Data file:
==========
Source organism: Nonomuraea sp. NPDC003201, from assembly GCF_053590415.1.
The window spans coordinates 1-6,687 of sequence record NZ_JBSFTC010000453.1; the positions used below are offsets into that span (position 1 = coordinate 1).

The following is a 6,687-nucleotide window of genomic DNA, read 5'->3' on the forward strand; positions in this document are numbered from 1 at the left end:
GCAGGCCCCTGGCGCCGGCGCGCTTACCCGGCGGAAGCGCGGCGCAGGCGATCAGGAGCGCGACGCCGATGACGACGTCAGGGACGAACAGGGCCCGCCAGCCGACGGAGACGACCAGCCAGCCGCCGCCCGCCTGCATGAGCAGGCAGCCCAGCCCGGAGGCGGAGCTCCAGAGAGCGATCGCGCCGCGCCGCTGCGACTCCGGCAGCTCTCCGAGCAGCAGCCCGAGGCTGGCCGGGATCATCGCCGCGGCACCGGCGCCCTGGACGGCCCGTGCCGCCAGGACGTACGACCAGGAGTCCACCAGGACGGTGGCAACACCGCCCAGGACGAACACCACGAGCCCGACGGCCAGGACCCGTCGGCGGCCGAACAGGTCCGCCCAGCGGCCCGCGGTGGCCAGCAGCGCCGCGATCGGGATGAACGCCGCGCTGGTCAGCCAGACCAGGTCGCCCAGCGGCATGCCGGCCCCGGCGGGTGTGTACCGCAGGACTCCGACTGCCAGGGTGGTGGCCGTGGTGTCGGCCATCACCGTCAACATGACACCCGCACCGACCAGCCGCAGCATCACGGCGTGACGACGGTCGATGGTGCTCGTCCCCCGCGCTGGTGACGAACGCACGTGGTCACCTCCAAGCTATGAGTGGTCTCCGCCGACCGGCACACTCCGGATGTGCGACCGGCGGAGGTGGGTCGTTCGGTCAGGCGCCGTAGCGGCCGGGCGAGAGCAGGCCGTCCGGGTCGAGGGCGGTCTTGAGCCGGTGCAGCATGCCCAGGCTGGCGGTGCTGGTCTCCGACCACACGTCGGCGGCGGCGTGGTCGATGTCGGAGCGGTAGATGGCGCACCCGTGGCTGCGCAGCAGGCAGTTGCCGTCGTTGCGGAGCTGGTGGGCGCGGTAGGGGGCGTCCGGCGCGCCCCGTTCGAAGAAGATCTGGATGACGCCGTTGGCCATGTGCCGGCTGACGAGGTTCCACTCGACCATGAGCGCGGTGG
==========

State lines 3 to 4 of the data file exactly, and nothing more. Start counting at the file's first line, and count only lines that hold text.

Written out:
The following is a 6,687-nucleotide window of genomic DNA, read 5'->3' on the forward strand; positions in this document are numbered from 1 at the left end:
GCAGGCCCCTGGCGCCGGCGCGCTTACCCGGCGGAAGCGCGGCGCAGGCGATCAGGAGCGCGACGCCGATGACGACGTCAGGGACGAACAGGGCCCGCCAGCCGACGGAGACGACCAGCCAGCCGCCGCCCGCCTGCATGAGCAGGCAGCCCAGCCCGGAGGCGGAGCTCCAGAGAGCGATCGCGCCGCGCCGCTGCGACTCCGGCAGCTCTCCGAGCAGCAGCCCGAGGCTGGCCGGGATCATCGCCGCGGCACCGGCGCCCTGGACGGCCCGTGCCGCCAGGACGTACGACCAGGAGTCCACCAGGACGGTGGCAACACCGCCCAGGACGAACACCACGAGCCCGACGGCCAGGACCCGTCGGCGGCCGAACAGGTCCGCCCAGCGGCCCGCGGTGGCCAGCAGCGCCGCGATCGGGATGAACGCCGCGCTGGTCAGCCAGACCAGGTCGCCCAGCGGCATGCCGGCCCCGGCGGGTGTGTACCGCAGGACTCCGACTGCCAGGGTGGTGGCCGTGGTGTCGGCCATCACCGTCAACATGACACCCGCACCGACCAGCCGCAGCATCACGGCGTGACGACGGTCGATGGTGCTCGTCCCCCGCGCTGGTGACGAACGCACGTGGTCACCTCCAAGCTATGAGTGGTCTCCGCCGACCGGCACACTCCGGATGTGCGACCGGCGGAGGTGGGTCGTTCGGTCAGGCGCCGTAGCGGCCGGGCGAGAGCAGGCCGTCCGGGTCGAGGGCGGTCTTGAGCCGGTGCAGCATGCCCAGGCTGGCGGTGCTGGTCTCCGACCACACGTCGGCGGCGGCGTGGTCGATGTCGGAGCGGTAGATGGCGCACCCGTGGCTGCGCAGCAGGCAGTTGCCGTCGTTGCGGAGCTGGTGGGCGCGGTAGGGGGCGTCCGGCGCGCCCCGTTCGAAGAAGATCTGGATGACGCCGTTGGCCATGTGCCGGCTGACGAGGTTCCACTCGACCATGAGCGCGGTGG